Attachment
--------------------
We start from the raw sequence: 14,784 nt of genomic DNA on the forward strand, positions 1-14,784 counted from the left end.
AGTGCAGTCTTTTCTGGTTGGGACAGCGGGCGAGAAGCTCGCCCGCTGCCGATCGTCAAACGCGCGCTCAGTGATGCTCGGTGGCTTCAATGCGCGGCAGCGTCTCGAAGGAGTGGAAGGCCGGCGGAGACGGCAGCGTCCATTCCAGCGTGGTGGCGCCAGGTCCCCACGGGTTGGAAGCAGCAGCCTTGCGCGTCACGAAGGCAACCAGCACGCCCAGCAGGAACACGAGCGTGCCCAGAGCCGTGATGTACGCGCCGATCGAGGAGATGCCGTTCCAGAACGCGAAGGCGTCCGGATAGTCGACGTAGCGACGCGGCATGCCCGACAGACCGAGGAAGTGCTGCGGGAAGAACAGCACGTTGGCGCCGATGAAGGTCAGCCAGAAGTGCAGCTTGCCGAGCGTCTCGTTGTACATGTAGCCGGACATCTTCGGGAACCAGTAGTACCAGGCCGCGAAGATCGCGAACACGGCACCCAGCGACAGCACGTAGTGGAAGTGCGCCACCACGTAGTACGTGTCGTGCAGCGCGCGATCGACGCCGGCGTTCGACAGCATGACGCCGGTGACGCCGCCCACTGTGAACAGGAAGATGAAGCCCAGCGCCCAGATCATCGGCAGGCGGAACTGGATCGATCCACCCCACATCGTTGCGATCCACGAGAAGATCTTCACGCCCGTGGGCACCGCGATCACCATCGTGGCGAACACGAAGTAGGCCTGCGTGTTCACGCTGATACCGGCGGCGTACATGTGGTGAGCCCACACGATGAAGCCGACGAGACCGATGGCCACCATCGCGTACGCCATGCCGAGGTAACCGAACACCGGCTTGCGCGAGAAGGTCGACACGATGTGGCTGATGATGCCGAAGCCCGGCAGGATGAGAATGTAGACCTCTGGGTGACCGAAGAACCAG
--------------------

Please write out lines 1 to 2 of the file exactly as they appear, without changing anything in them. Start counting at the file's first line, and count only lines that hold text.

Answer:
We start from the raw sequence: 14,784 nt of genomic DNA on the forward strand, positions 1-14,784 counted from the left end.
AGTGCAGTCTTTTCTGGTTGGGACAGCGGGCGAGAAGCTCGCCCGCTGCCGATCGTCAAACGCGCGCTCAGTGATGCTCGGTGGCTTCAATGCGCGGCAGCGTCTCGAAGGAGTGGAAGGCCGGCGGAGACGGCAGCGTCCATTCCAGCGTGGTGGCGCCAGGTCCCCACGGGTTGGAAGCAGCAGCCTTGCGCGTCACGAAGGCAACCAGCACGCCCAGCAGGAACACGAGCGTGCCCAGAGCCGTGATGTACGCGCCGATCGAGGAGATGCCGTTCCAGAACGCGAAGGCGTCCGGATAGTCGACGTAGCGACGCGGCATGCCCGACAGACCGAGGAAGTGCTGCGGGAAGAACAGCACGTTGGCGCCGATGAAGGTCAGCCAGAAGTGCAGCTTGCCGAGCGTCTCGTTGTACATGTAGCCGGACATCTTCGGGAACCAGTAGTACCAGGCCGCGAAGATCGCGAACACGGCACCCAGCGACAGCACGTAGTGGAAGTGCGCCACCACGTAGTACGTGTCGTGCAGCGCGCGATCGACGCCGGCGTTCGACAGCATGACGCCGGTGACGCCGCCCACTGTGAACAGGAAGATGAAGCCCAGCGCCCAGATCATCGGCAGGCGGAACTGGATCGATCCACCCCACATCGTTGCGATCCACGAGAAGATCTTCACGCCCGTGGGCACCGCGATCACCATCGTGGCGAACACGAAGTAGGCCTGCGTGTTCACGCTGATACCGGCGGCGTACATGTGGTGAGCCCACACGATGAAGCCGACGAGACCGATGGCCACCATCGCGTACGCCATGCCGAGGTAACCGAACACCGGCTTGCGCGAGAAGGTCGACACGATGTGGCTGATGATGCCGAAGCCCGGCAGGATGAGAATGTAGACCTCTGGGTGACCGAAGAACCAG